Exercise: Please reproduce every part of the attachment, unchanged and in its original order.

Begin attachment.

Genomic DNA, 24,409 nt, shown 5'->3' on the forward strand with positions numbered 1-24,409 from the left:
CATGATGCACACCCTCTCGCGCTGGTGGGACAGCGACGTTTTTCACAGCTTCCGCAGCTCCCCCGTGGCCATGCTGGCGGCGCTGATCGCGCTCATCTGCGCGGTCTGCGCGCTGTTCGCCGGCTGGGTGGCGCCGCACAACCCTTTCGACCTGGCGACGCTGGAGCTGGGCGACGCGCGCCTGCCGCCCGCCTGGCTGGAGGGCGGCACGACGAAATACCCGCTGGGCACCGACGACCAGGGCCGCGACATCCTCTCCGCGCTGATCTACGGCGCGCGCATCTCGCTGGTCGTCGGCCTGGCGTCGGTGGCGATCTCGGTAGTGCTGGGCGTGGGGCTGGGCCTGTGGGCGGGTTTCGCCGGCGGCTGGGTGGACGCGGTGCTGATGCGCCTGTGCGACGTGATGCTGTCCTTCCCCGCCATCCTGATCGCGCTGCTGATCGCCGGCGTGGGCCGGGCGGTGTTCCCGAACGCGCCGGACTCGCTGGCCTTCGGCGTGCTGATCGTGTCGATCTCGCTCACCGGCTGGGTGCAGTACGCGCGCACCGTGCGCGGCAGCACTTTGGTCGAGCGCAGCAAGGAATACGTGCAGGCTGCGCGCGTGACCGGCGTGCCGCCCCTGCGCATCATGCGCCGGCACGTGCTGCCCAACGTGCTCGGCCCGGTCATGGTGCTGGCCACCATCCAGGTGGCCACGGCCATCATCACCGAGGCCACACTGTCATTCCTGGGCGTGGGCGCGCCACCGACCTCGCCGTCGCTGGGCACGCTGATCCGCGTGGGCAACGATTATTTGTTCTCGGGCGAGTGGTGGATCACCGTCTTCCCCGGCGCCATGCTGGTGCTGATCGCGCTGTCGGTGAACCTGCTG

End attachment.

Genomic DNA, 24,409 nt, shown 5'->3' on the forward strand with positions numbered 1-24,409 from the left:
CATGATGCACACCCTCTCGCGCTGGTGGGACAGCGACGTTTTTCACAGCTTCCGCAGCTCCCCCGTGGCCATGCTGGCGGCGCTGATCGCGCTCATCTGCGCGGTCTGCGCGCTGTTCGCCGGCTGGGTGGCGCCGCACAACCCTTTCGACCTGGCGACGCTGGAGCTGGGCGACGCGCGCCTGCCGCCCGCCTGGCTGGAGGGCGGCACGACGAAATACCCGCTGGGCACCGACGACCAGGGCCGCGACATCCTCTCCGCGCTGATCTACGGCGCGCGCATCTCGCTGGTCGTCGGCCTGGCGTCGGTGGCGATCTCGGTAGTGCTGGGCGTGGGGCTGGGCCTGTGGGCGGGTTTCGCCGGCGGCTGGGTGGACGCGGTGCTGATGCGCCTGTGCGACGTGATGCTGTCCTTCCCCGCCATCCTGATCGCGCTGCTGATCGCCGGCGTGGGCCGGGCGGTGTTCCCGAACGCGCCGGACTCGCTGGCCTTCGGCGTGCTGATCGTGTCGATCTCGCTCACCGGCTGGGTGCAGTACGCGCGCACCGTGCGCGGCAGCACTTTGGTCGAGCGCAGCAAGGAATACGTGCAGGCTGCGCGCGTGACCGGCGTGCCGCCCCTGCGCATCATGCGCCGGCACGTGCTGCCCAACGTGCTCGGCCCGGTCATGGTGCTGGCCACCATCCAGGTGGCCACGGCCATCATCACCGAGGCCACACTGTCATTCCTGGGCGTGGGCGCGCCACCGACCTCGCCGTCGCTGGGCACGCTGATCCGCGTGGGCAACGATTATTTGTTCTCGGGCGAGTGGTGGATCACCGTCTTCCCCGGCGCCATGCTGGTGCTGATCGCGCTGTCGGTGAACCTGCTG